The presidents of five US oil and gas trade associations quickly disputed US Sec. of the Interior Ken Salazar’s Feb. 15 statement that producers might welcome a national hydraulic fracturing standard based on forthcoming onshore federal regulations.
“We…want to explicitly state that our member companies support the current state processes for regulation of hydraulic fracturing,” said Jack N. Gerard of the American Petroleum Institute, Barry Russell of the Independent Petroleum Association of America, Bruce Thompson of the American Exploration & Production Council, Albert L. Modiano of the US Oil & Gas Association, and Regina Hopper of America’s Natural Gas Alliance.
“More importantly, we have repeatedly requested that [Interior] utilize the state-operated Frac-Focus reporting system instead of attempting to create a different, costly, and unnecessary new reporting process,” they said in a Feb. 16 letter to the US House Natural Resources Committee Chairman Doc Hastings (R-Wash.) after Salazar appeared there on Feb. 15 to discuss DOI’s fiscal 2013 budget request.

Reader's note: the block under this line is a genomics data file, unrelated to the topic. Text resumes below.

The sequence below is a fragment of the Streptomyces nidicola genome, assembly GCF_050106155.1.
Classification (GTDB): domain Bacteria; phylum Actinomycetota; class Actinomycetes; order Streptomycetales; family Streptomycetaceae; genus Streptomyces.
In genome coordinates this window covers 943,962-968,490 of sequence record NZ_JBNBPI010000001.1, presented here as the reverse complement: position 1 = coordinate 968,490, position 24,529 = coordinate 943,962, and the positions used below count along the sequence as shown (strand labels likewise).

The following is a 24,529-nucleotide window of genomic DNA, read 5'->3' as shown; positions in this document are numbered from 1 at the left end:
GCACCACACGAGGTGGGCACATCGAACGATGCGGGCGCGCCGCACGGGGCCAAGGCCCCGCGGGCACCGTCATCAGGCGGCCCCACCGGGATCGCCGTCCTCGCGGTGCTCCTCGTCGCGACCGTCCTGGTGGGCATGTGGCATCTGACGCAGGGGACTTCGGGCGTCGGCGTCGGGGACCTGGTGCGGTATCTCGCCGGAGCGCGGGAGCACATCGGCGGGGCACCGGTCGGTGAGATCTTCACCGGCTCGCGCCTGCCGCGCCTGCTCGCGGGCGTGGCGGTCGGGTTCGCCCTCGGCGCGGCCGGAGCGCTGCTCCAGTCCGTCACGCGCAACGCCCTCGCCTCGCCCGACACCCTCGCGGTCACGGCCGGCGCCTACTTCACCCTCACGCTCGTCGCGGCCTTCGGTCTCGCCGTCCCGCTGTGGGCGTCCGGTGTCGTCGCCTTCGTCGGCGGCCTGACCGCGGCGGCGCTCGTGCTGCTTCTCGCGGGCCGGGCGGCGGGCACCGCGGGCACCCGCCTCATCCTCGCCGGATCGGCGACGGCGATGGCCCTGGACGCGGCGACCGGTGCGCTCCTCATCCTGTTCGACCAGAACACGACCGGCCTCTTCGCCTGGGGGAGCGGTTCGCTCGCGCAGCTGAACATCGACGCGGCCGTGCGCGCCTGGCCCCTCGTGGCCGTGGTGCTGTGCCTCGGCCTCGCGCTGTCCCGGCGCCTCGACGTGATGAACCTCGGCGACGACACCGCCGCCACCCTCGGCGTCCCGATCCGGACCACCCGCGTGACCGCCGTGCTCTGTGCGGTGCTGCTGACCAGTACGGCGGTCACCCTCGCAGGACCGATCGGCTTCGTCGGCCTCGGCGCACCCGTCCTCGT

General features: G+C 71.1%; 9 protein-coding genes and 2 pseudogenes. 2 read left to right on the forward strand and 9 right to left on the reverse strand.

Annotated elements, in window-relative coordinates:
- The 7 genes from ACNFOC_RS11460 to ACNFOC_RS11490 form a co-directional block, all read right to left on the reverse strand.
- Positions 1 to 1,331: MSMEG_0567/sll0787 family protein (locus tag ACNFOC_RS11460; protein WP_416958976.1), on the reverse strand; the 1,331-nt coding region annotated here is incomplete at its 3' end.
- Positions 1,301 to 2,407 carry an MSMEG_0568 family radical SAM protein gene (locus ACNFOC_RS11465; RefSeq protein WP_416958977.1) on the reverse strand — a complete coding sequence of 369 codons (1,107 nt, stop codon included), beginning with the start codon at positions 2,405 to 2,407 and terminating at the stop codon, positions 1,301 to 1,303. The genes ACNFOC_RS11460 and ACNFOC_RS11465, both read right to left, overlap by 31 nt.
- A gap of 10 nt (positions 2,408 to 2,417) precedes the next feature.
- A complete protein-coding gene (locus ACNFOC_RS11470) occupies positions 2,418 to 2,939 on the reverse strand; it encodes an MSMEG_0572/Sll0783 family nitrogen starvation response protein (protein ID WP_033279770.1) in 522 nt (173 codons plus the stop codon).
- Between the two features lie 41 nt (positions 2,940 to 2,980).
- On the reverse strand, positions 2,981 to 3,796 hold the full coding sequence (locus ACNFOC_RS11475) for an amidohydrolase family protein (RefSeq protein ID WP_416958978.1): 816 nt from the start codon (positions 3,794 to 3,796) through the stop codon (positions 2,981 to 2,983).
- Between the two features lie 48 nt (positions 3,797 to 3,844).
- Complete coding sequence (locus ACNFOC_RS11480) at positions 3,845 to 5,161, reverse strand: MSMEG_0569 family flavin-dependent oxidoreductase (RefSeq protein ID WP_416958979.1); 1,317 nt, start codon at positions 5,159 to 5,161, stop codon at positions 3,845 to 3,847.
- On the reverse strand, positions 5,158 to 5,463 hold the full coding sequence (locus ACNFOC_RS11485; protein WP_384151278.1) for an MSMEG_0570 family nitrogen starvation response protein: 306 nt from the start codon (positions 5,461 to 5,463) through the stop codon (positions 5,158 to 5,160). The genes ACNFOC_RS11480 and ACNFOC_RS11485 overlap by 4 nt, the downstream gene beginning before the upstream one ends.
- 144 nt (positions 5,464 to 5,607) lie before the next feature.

Responding to committee member Scott Tipton’s (R-Colo.) questions about evolving hydraulic fracturing regulations for onshore federal lands, the secretary said they would be developed following full consultations with state and Indian tribal governments. “There also are many in the industry who have spoken to me that they’d rather have a standard they can follow from state-to-state,” he continued. “I always hear from them that they don’t like to deal with a patchwork of regulations. Ours will deal only with the federal estate, but it could provide a template for possible national standards.”
Interior wants to make certain that fracing ingredient information is readily available, but it does not want to duplicate what several states already have done as well as the Interstate Oil & Gas Compact Commission and Groundwater Water Protection Council’s Frac-Focus voluntary registry, Deputy US Interior Sec. David J. Hayes subsequently noted.
“While we plan to continue to press for a Frac-Focus approach, we want to dispel any suggestions that there is a need for a new federal framework to address the fracturing chemical disclosure issue or to develop a national well construction model,” the five association executives said in their letter. “Such a framework or model would be counterproductive given the efforts by state governments to tailor regulation to local demands.”
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